January 25, 2011
Thanissaro Bhikkhu's book Skill in Questions alternates between Readings—texts from the Pali canon—and Discussion sections—in which the author, a monk in the Thai forest tradition, gives background material and analysis. Chapter 2 of Skill in Questions looks at the Buddha when he was a bodhisattva, or bodhisatta in Pali. (Though the Mahayana is sometimes referred to as the Bodhisattva Vehicle, Thanissaro Bhikkhu takes issue with this, arguing that the desire for enlightenemnt is in the Theravada as well. I'll have to find the reference.)
Chapter 2 of Skill in Questions is called The Bodhisatta's Quest and follows the historical Buddha, or bodhisattva, as he is called before his enlightenment, on his journey toward Buddhahood:
The Buddha’s own accounts of his actions as a bodhisatta, taken together, are
one of the earliest spiritual autobiographies in recorded history. Some writers—
citing the Buddha’s teaching on anatta, or not-self—have seen irony in this fact.
Why would a teacher whose central teaching denies the self, they have asked, be
so concerned with his own self-story?
This question derives from two misunderstandings. First, the anatta teaching
does not deny the existence of the self. It is a mode of perception, a strategy using
the label “not-self” to help abandon attachment to whatever is clung to as self, so
as to reach liberation. Second, the Buddha’s central teaching is not anatta. It’s
kamma, the principle of action. As we noted in the preceding chapter, the most
fruitful and appropriate viewpoint for a person aiming at liberation is to regard
experience in terms of skillful and unskillful actions, and their respective results.
The anatta teaching is meant to function in the context of questions shaped by
that viewpoint: When is the perception of self a skillful mental action and when
is it not? When is the perception of not-self a skillful mental action and when is it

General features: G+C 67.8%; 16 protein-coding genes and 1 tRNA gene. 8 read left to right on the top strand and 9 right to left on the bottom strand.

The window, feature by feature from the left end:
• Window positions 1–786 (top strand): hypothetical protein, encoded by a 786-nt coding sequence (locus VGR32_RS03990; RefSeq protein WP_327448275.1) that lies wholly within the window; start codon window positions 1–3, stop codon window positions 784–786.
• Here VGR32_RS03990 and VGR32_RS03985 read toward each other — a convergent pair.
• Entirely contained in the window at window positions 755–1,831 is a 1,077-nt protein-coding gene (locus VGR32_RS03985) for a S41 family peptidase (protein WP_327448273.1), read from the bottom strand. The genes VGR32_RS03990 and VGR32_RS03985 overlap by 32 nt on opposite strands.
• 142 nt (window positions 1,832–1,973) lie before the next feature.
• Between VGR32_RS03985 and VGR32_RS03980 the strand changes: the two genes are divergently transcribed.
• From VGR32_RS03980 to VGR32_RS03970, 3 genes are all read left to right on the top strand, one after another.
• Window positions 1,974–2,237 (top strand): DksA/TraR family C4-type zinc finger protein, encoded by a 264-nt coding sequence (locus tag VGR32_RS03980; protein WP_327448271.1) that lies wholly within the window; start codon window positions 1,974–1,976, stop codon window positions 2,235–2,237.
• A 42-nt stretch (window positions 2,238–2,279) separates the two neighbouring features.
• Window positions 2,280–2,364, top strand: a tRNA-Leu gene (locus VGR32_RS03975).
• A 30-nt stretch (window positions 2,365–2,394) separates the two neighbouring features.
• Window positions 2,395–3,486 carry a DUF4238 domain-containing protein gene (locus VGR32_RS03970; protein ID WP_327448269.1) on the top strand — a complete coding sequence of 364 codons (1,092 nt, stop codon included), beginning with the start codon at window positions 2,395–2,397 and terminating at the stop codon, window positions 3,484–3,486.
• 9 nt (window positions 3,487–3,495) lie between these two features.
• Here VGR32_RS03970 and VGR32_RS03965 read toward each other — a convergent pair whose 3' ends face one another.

From this perspective, it is altogether appropriate that the Buddha would
have pioneered the genre of spiritual autobiography, and for two reasons. First,
the content of these accounts shows how his actions, his kamma, led to his
understanding of action, and how that understanding then led to his awakening.
The basic pattern of the accounts is this: “First I did this, then I experienced these
results. In response to these results, I did that and experienced those results.” In
the course of these experiments with action, he had done something no one else
had done, and had learned something new about action that was of universal
import. His purpose in relating his autobiography wasn’t simply to elicit an
empathetic response from his listeners; he wanted to teach them lessons about
kamma that would apply to their own pursuit of true happiness as well. Thus the
story of his actions deserved to be shared.
Second, the Buddha’s act of relating this story shows one of the instances in
which a perception of self is skillful: By sharing his experiences of his actions and
their results, the Buddha encourages his listeners to develop both a desire for
awakening and a confidence that if the Buddha did it, they could do it too. AN
4:159 calls these attitudes the craving needed to abandon craving, and the conceit
needed to abandon conceit. This is thus an area where the perception of self is
skillful both in the act of relating the accounts and in the act of listening and
responding to them.